One way businesses are coping with the challenge of optimizing and upgrading enterprise apps is to avoid customizing. For their part, service providers are offering more options for configuring applications for particular requirements and industries. However, in some cases, configuration options are becoming numerous and layered that they present their own challenges.
That is why some organizations hold off on upgrades, weighing the benefits of the new features against fixing broken adoptions. The key is not to customize. While it might be appealing to add few code lines, customizations have a way of multiplying and adding up to trouble, especially during upgrade cycles. When integrating an ERP system to a website, the two words that one is likely to hear are configuration and customization.
Both works in conjunction with one another, but there is a subtle difference between them. Configuration deals with the system components but not the business process requirements. Configuring enables the components to work within a given environment, including currencies, language, time zones and more. On the other hand, customization specifically operates to suit the business needs. This could include anything from adjusting screens and views to changing information that’s displayed for a given group.
Configuring an enterprise resource planning system is of the most critical parts of the process. This means changing the parameters that meet the organization’s language, financial, shipping and customer-facing needs. One could also configure the program to recognize revenue through a certain set of specifications, such as product line or geographical unit. Most configurations survive software upgrades while certain ones do not. Configuration is the normal framework set-up, such as fields, parameters and workflows. The changes are a normal part of any implementation and do not need changes to the source code.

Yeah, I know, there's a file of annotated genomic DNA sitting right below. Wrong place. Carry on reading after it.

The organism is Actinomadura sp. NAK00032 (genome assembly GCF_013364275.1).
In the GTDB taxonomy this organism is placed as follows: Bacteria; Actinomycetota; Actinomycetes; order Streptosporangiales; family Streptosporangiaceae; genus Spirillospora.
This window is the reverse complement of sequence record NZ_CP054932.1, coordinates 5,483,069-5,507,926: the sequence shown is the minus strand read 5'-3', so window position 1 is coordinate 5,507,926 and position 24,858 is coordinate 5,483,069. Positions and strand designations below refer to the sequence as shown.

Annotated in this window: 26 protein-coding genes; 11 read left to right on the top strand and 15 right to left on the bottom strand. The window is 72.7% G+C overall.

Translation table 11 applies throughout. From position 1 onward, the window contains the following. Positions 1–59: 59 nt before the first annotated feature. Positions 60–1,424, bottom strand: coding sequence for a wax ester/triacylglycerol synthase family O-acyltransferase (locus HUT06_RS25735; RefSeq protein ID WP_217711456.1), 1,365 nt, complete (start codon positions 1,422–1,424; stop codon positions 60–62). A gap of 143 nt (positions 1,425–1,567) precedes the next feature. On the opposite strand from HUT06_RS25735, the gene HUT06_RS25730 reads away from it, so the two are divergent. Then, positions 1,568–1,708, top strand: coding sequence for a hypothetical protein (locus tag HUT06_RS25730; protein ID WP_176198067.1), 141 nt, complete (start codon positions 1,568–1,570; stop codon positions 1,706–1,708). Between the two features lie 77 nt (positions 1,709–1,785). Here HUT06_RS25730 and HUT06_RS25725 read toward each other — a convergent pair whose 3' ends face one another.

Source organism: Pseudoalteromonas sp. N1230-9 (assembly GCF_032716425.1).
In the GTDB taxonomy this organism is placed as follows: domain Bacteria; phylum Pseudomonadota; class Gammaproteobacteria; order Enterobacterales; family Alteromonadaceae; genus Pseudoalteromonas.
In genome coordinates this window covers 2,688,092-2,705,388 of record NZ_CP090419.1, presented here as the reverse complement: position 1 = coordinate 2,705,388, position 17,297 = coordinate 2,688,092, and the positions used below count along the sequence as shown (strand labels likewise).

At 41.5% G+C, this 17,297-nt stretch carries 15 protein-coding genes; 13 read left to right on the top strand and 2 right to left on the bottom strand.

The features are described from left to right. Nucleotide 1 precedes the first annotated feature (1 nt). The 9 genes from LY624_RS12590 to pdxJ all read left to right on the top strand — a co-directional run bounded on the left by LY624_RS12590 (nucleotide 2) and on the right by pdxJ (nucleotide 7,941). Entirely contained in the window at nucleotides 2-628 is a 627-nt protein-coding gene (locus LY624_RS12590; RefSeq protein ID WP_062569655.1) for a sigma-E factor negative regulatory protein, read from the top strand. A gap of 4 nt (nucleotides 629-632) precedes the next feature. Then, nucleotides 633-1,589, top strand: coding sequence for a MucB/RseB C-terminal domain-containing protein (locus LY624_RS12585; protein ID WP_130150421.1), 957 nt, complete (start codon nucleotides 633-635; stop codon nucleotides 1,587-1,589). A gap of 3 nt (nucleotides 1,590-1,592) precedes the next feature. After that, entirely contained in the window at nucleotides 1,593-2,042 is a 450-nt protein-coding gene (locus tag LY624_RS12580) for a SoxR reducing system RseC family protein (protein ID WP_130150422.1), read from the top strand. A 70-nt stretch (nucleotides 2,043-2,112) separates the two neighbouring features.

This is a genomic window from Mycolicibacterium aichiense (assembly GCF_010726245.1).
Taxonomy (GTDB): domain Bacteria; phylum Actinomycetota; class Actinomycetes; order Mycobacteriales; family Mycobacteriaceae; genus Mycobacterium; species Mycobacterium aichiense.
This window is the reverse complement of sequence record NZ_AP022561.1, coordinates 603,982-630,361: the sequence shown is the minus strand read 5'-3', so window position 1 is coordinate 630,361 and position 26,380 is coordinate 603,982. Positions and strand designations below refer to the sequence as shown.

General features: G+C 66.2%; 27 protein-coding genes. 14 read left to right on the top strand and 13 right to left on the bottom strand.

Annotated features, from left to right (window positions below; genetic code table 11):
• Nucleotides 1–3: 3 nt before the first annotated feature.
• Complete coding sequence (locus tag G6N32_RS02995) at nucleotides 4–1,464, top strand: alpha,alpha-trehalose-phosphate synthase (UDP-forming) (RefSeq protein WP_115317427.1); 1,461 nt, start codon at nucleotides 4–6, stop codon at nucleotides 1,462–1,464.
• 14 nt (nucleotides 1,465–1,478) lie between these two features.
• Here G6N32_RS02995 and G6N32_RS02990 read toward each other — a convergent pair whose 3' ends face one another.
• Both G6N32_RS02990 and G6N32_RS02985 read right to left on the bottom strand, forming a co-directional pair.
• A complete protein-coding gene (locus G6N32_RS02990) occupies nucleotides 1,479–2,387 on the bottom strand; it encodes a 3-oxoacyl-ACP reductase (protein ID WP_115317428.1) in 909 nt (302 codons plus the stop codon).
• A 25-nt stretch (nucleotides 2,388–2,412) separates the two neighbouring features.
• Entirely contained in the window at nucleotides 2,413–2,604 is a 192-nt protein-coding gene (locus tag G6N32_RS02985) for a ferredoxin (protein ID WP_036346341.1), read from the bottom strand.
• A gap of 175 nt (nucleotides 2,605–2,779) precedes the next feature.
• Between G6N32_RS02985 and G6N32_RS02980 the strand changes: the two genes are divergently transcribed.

Customization is one of the most controversial topics that surround ERP software. It requires changes to the source code and also a higher level of technical sophistication. Often, business objectives and wants could be met via set-up and configuration than customization. The ERP process could be as large a task as the company requires it to be. Although the ERP package should be configured before it is used, customization is optional. However, it greatly boosts the functionality of the program. Tailored solution may include expanding the functionality with third-party freeware, company-centric task management processes and more. Most organizations begin with the full intention of leveraging off-the-shelf package when they upgrade, replace or implement an extensive application. Nevertheless, as companies get into implementation details, request to make one or more customizations to the program are inevitable.
Every organization is unique and no single solution is going to meet 100 percent of company requirements. Nevertheless, finding the right ERP with the best functional fit would ensure that tailored requirements are minimized. Finding the right program involves defining a clear set of needs and choosing the best solution based on the needs. Often, customizing could be avoided via changing company process or using the workflow features of the package. When customization is required, the modifications must be reviewed and approved by some kind of control body, for instance a change control board.